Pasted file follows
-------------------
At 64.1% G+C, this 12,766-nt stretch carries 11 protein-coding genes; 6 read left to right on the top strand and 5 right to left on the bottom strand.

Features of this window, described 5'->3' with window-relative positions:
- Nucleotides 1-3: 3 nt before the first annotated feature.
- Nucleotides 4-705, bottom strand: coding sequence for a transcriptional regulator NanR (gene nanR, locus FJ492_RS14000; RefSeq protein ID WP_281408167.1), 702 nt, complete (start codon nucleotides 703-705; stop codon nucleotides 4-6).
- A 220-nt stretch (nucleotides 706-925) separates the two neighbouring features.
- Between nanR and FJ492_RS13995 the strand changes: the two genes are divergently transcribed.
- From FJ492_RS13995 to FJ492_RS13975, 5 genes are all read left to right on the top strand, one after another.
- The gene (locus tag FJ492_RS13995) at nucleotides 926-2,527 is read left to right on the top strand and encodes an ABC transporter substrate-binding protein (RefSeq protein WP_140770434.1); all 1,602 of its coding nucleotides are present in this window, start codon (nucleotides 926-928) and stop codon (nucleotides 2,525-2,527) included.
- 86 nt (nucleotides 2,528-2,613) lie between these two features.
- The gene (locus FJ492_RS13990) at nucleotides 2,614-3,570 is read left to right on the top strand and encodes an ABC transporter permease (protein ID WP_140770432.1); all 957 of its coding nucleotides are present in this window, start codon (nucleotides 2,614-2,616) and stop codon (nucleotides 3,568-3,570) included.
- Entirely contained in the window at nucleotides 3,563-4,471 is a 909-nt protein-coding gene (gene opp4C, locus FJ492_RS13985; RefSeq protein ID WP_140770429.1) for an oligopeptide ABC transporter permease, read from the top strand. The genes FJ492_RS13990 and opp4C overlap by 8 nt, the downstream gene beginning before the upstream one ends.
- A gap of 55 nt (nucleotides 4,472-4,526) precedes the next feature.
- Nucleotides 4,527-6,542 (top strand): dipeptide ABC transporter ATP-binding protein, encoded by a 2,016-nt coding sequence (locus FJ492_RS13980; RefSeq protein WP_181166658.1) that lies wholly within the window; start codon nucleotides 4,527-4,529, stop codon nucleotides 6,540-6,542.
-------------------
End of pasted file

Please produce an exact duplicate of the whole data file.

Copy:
At 64.1% G+C, this 12,766-nt stretch carries 11 protein-coding genes; 6 read left to right on the top strand and 5 right to left on the bottom strand.

Features of this window, described 5'->3' with window-relative positions:
- Nucleotides 1-3: 3 nt before the first annotated feature.
- Nucleotides 4-705, bottom strand: coding sequence for a transcriptional regulator NanR (gene nanR, locus FJ492_RS14000; RefSeq protein ID WP_281408167.1), 702 nt, complete (start codon nucleotides 703-705; stop codon nucleotides 4-6).
- A 220-nt stretch (nucleotides 706-925) separates the two neighbouring features.
- Between nanR and FJ492_RS13995 the strand changes: the two genes are divergently transcribed.
- From FJ492_RS13995 to FJ492_RS13975, 5 genes are all read left to right on the top strand, one after another.
- The gene (locus tag FJ492_RS13995) at nucleotides 926-2,527 is read left to right on the top strand and encodes an ABC transporter substrate-binding protein (RefSeq protein WP_140770434.1); all 1,602 of its coding nucleotides are present in this window, start codon (nucleotides 926-928) and stop codon (nucleotides 2,525-2,527) included.
- 86 nt (nucleotides 2,528-2,613) lie between these two features.
- The gene (locus FJ492_RS13990) at nucleotides 2,614-3,570 is read left to right on the top strand and encodes an ABC transporter permease (protein ID WP_140770432.1); all 957 of its coding nucleotides are present in this window, start codon (nucleotides 2,614-2,616) and stop codon (nucleotides 3,568-3,570) included.
- Entirely contained in the window at nucleotides 3,563-4,471 is a 909-nt protein-coding gene (gene opp4C, locus FJ492_RS13985; RefSeq protein ID WP_140770429.1) for an oligopeptide ABC transporter permease, read from the top strand. The genes FJ492_RS13990 and opp4C overlap by 8 nt, the downstream gene beginning before the upstream one ends.
- A gap of 55 nt (nucleotides 4,472-4,526) precedes the next feature.
- Nucleotides 4,527-6,542 (top strand): dipeptide ABC transporter ATP-binding protein, encoded by a 2,016-nt coding sequence (locus FJ492_RS13980; RefSeq protein WP_181166658.1) that lies wholly within the window; start codon nucleotides 4,527-4,529, stop codon nucleotides 6,540-6,542.